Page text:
Indeed, the experiment is not merely a vindication for the exotic theory of quantum mechanics, it is a step toward a practical application known as a “quantum Internet.” Currently, the security of the Internet and the electronic commerce infrastructure is fraying in the face of powerful computers that pose a challenge to encryption technologies based on the ability to factor large numbers and other related strategies.
Researchers like Dr. Hanson envision a quantum communications network formed from a chain of entangled particles girdling the entire globe. Such a network would make it possible to securely share encryption keys, and know of eavesdropping attempts with absolute certainty.
For some physicists, even though the new experiment claims to be “loophole free,” the matter is not completely closed.
“The experiment has closed two of the three major loopholes beautifully, but two out of three isn’t three,” Dr. Kaiser said. “I believe in my bones that quantum mechanics is the correct description of nature. But to make the strongest statement, frankly we’re not there.”
A potential weakness of the experiment, he suggested, is that an electronic system the researchers used to add randomness to their measurement may in fact be predetermined in some subtle way that is not easily detectable, meaning that the outcome might still be predetermined as Einstein believed.
To attempt to overcome this weakness and close what they believe is a final loophole, the National Science Foundation has financed a group of physicists led by Dr. Kaiser and Alan H. Guth, also at M.I.T., to attempt an experiment that will have a better chance of ensuring the complete independence of the measurement detectors by gathering light from distant objects on different sides of the galaxy next year, and then going a step further by capturing the light from objects known as quasars near the edge of the universe in 2017 and 2018.
Because of an editing error, an earlier version of a picture caption with this article misstated the given name of a scientist involved in the experiment. As the article correctly noted, he is Ronald Hanson, not Robert.
How we handle corrections
600-Year-Old Starlight Bolsters Einstein's 'Spooky Action at a Distance'
A group of scientists has used starlight to test a feature of quantum mechanics that gave Albert Einstein the creeps.
Entanglement is what Einstein referred to as "spooky action at a distance." It's a phenomenon by which one particle can effectively "know" something about another particle instantaneously, even if those two particles are separated by a great distance. It appears to go against the idea that nothing, not even information, can travel faster than the speed of light.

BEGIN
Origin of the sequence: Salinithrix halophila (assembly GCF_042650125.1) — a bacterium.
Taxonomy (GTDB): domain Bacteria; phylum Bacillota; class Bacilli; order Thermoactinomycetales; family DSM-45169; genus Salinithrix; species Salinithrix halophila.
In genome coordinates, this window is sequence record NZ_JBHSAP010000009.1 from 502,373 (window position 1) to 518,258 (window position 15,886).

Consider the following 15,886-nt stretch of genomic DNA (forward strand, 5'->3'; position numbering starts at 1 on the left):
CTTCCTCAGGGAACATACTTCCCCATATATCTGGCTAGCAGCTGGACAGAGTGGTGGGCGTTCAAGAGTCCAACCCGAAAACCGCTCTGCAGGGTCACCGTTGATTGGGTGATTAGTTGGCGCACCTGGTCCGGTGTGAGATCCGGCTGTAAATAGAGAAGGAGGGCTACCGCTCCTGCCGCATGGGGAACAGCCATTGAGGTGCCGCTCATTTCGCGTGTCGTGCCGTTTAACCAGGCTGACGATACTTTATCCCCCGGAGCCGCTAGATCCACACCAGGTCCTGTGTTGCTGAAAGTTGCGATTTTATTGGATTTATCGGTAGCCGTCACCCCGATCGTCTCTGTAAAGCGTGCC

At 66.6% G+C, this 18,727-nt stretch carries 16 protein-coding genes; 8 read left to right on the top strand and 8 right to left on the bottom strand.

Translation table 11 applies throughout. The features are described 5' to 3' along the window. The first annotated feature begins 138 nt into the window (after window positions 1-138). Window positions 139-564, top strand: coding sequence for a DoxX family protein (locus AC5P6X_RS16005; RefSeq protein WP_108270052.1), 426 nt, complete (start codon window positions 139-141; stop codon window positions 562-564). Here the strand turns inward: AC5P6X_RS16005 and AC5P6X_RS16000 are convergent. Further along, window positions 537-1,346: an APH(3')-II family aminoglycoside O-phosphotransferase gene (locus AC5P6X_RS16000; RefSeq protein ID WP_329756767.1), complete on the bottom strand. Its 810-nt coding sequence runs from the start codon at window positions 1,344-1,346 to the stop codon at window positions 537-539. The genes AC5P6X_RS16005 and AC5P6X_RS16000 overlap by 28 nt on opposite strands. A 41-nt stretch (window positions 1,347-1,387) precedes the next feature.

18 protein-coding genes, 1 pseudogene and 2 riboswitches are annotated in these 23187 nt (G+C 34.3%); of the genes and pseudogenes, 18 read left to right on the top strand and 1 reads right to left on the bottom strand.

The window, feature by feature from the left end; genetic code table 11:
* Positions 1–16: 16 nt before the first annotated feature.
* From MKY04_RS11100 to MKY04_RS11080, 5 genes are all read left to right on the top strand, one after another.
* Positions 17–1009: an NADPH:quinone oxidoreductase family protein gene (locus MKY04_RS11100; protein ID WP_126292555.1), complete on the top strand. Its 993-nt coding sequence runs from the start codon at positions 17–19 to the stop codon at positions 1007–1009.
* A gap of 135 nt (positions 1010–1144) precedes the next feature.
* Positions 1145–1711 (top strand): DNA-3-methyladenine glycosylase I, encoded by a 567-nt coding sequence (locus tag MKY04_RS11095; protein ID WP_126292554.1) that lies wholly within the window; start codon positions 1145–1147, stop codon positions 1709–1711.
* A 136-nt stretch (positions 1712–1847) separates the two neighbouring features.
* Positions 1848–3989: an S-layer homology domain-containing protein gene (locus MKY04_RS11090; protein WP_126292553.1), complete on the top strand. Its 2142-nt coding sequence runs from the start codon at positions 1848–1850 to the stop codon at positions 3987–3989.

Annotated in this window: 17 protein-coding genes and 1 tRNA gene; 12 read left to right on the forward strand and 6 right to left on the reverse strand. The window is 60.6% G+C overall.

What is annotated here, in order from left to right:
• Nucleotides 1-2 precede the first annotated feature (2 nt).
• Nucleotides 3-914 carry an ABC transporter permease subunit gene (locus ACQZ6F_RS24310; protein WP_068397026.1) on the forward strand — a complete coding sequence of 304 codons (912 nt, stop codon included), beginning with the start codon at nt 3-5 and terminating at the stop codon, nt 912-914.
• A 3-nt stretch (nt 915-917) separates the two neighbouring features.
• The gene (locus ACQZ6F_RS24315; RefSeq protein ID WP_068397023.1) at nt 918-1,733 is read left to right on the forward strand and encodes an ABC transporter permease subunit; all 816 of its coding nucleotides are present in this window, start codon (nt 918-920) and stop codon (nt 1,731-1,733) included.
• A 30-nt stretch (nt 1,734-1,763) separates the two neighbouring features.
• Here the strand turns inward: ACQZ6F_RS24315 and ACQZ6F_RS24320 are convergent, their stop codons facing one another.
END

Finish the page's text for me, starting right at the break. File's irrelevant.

Scientists who study this phenomenon want to be sure that nothing in their experimental setup is somehow creating the illusion of entanglement, perhaps via some physical mechanism or phenomenon that scientists don't yet know about. In an effort to close a possible loophole in entanglement experiments, a group of researchers used starlight as part of their experiment. The researchers say the results of their work provide further support for this "spooky" phenomenon. [ Quantum Entanglement: Love on a Subatomic Scale ]
Universal speed limit
If humans were to discover an intelligent species living on a planet 10 light-years away, it would take 10 years to send them a message that said "hello," and 10 more years for their reply to come back to Earth. If we discovered a civilization on an even more distant planet, it could take many human lifetimes just to start a conversation.
That's the law, according to Einstein: nothing can travel faster than the speed of light, so communications conducted over vast cosmic distances come with an inherent delay.
And yet, there is a feature of quantum mechanics that seems to violate that principle. Quantum mechanics is an area of physics that deals with subatomic particles. In this seriously small realm, things behave in a way that can seem totally contradictory to what we experience in the macroscopic world. One quantum phenomenon called entanglement postulates that pairs of entangled particles can effectively exchange information instantaneously. In theory, these particles could communicate instantly over vast cosmic distances.
This idea rattled Einstein; he never fully accepted it . And even today, scientists are working to make sure this strange phenomenon is real.
One of the more famous fables in quantum mechanics is about poor Schrödinger's cat , who got stuck in an uncertain state: the feline was neither alive nor dead until someone opened the box to find out. Uncertainty is another one of the truly freaky features of quantum mechanics. In the real world, something can either be alive or dead; in the quantum world, there's a third option in which the object's state hasn't yet been determined. To break the uncertainty, someone has to measure it (open the box) and force the object (cat) into one state (alive/dead).